What About the Glycemic Index?

You may have heard of the glycemic index (GI) as a method for measuring whether a food will spike your blood sugar. But recent research calls into question the reliability of this metric for determining whether certain foods are healthy for people who have diabetes. The glycemic index doesn’t take into account the quantity or type of macronutrients in a food, the presence of other foods in the same meal, the status of your gut microbiome, or your level of insulin sensitivity, as Robby Barbaro, MPH, and Cyrus Khambatta, PhD, explain in Mastering Diabetes: “Starchy vegetables tend to be higher on the glycemic index; however, they don’t spike your blood glucose if you eat them in combination with other fiber-rich foods, allowing you to eat them in abundance as part of a very healthy, low risk diet. ...The glycemic index is a good indication of how energy-dense foods are which can be helpful in planning out your pre- or post-meal insulin, but they’re not a perfect system for planning out healthy eating.”

Are Potatoes Bad for You?

While they can certainly be prepared in unhealthy ways—such as oil-drenched french fries or salty potato chips—potatoes in and of themselves are not unhealthy; in fact, they’re incredibly nutritious and are foundational to a whole-food, plant-based diet.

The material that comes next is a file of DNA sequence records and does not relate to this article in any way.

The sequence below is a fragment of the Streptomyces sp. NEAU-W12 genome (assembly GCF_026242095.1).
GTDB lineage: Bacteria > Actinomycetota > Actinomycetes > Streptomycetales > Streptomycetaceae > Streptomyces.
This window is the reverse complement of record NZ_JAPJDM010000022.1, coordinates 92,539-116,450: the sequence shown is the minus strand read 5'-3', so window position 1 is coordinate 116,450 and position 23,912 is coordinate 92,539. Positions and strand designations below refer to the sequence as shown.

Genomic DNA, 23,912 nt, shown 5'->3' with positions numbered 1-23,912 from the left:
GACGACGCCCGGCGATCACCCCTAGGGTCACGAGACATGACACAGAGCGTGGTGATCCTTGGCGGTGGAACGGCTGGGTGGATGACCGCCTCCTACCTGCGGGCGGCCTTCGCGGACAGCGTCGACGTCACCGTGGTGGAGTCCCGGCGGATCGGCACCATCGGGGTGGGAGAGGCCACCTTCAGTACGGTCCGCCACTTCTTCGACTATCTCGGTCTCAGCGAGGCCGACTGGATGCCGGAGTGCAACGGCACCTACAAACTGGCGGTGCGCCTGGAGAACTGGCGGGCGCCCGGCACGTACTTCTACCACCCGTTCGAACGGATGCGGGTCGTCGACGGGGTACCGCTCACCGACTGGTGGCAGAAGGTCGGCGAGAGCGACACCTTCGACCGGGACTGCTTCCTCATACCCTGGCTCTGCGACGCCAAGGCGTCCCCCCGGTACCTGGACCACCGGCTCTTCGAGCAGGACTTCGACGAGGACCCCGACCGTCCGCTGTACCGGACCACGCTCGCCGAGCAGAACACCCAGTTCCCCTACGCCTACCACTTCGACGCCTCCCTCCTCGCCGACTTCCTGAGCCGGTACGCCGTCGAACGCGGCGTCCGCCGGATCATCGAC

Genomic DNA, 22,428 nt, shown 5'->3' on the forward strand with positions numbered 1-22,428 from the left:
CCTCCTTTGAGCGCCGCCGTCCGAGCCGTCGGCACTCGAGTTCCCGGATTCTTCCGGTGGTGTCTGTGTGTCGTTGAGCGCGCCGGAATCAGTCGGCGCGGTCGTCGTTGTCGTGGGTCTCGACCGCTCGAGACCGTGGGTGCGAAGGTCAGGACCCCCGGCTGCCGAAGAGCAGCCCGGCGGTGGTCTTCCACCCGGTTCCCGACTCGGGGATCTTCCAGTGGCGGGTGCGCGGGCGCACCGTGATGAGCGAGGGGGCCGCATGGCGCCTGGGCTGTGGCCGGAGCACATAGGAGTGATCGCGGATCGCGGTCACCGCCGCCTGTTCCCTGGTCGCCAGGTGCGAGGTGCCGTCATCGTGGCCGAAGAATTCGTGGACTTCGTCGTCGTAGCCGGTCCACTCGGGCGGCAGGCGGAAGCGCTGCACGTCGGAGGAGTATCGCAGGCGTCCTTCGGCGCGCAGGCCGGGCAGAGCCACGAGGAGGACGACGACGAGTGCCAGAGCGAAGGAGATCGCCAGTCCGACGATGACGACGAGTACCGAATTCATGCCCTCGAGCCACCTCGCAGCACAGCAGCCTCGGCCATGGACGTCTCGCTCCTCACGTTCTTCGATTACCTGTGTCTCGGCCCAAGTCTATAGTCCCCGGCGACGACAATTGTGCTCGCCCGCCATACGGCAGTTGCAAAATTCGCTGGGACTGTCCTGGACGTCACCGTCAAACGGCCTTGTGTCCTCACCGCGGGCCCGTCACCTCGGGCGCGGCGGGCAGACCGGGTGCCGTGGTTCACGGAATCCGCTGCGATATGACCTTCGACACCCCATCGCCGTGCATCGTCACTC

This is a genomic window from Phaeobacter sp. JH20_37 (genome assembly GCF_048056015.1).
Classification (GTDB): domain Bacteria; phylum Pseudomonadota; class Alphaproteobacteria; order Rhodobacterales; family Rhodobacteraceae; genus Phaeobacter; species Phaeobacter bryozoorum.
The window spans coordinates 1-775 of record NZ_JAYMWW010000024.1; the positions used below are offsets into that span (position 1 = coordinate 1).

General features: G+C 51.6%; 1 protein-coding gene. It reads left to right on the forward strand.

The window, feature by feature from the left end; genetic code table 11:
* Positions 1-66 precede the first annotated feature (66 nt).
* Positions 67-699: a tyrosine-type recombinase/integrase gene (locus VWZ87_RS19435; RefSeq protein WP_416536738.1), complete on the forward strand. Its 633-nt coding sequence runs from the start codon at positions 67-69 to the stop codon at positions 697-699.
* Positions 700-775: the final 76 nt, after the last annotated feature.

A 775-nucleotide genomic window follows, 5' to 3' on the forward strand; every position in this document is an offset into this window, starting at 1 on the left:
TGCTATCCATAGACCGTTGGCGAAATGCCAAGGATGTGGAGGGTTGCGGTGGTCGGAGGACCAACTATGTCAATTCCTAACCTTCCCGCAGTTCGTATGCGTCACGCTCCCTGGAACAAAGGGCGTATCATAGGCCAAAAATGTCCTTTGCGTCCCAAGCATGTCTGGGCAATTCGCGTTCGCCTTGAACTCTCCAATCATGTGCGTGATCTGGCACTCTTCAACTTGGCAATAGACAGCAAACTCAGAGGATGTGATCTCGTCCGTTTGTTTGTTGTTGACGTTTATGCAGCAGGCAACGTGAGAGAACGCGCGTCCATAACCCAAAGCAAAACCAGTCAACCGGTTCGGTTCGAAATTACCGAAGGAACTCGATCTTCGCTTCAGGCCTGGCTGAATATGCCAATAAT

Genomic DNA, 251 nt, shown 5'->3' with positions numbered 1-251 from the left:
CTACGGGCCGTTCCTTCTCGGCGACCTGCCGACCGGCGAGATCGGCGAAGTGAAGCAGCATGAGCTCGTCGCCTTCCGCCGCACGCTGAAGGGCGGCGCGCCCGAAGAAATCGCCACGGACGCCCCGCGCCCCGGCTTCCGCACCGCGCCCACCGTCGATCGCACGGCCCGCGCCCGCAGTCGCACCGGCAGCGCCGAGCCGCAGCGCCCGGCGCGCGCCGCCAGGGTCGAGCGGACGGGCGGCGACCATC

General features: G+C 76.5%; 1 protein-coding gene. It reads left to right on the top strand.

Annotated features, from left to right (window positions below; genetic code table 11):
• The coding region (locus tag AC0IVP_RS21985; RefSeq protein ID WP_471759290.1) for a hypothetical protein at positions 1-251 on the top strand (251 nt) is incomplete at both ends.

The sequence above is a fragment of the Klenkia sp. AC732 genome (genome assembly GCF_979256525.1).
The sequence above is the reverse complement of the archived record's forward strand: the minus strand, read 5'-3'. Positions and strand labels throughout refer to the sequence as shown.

Still, because of misconceptions around starch, many nutritional studies have categorized potatoes as unhealthy, grouping them with fruit juices, sweets, candy, and soda. But new research is correcting the record. A study published in Frontiers in Nutrition in May 2022 analyzed the nutritional composition of potatoes and more than 2,400 other carbohydrate-rich foods, measuring the ratios of fiber, potassium, sugar, and sodium. They found that “in all cases, starchy vegetables including potatoes were far removed from candy, sweet bakery goods, sweetened beverages, sugars, snacks and sweets.”

To put it simply: Potatoes are more nutritious than you think.

“Starchy vegetables are often not even viewed as vegetables and are routinely removed from high-quality food categories in nutrition research,” says lead author Adam Drewnowski, PhD, researcher at the Center for Public Health Nutrition at the University of Washington. “That view is now challenged by the new nutrient profiling methods. Now that we have formal measures of carbohydrate quality that we can agree on, it is time to put starchy vegetables back where they belong. There is no need to demonize ‘bad’ vegetables when the American diet could do with more produce of all kinds.”